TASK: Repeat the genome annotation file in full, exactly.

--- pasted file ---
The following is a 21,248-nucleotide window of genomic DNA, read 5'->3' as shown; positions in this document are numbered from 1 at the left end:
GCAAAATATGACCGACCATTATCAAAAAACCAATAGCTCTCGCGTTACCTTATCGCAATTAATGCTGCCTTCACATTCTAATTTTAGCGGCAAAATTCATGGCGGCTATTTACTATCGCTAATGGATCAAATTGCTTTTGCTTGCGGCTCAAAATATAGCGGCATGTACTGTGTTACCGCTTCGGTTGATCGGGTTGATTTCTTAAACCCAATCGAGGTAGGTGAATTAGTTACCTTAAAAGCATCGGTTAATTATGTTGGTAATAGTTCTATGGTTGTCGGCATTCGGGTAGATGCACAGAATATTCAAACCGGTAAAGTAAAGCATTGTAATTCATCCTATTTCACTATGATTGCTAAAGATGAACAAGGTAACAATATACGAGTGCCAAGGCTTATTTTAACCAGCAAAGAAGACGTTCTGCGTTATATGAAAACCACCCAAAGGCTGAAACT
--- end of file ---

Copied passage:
The following is a 21,248-nucleotide window of genomic DNA, read 5'->3' as shown; positions in this document are numbered from 1 at the left end:
GCAAAATATGACCGACCATTATCAAAAAACCAATAGCTCTCGCGTTACCTTATCGCAATTAATGCTGCCTTCACATTCTAATTTTAGCGGCAAAATTCATGGCGGCTATTTACTATCGCTAATGGATCAAATTGCTTTTGCTTGCGGCTCAAAATATAGCGGCATGTACTGTGTTACCGCTTCGGTTGATCGGGTTGATTTCTTAAACCCAATCGAGGTAGGTGAATTAGTTACCTTAAAAGCATCGGTTAATTATGTTGGTAATAGTTCTATGGTTGTCGGCATTCGGGTAGATGCACAGAATATTCAAACCGGTAAAGTAAAGCATTGTAATTCATCCTATTTCACTATGATTGCTAAAGATGAACAAGGTAACAATATACGAGTGCCAAGGCTTATTTTAACCAGCAAAGAAGACGTTCTGCGTTATATGAAAACCACCCAAAGGCTGAAACT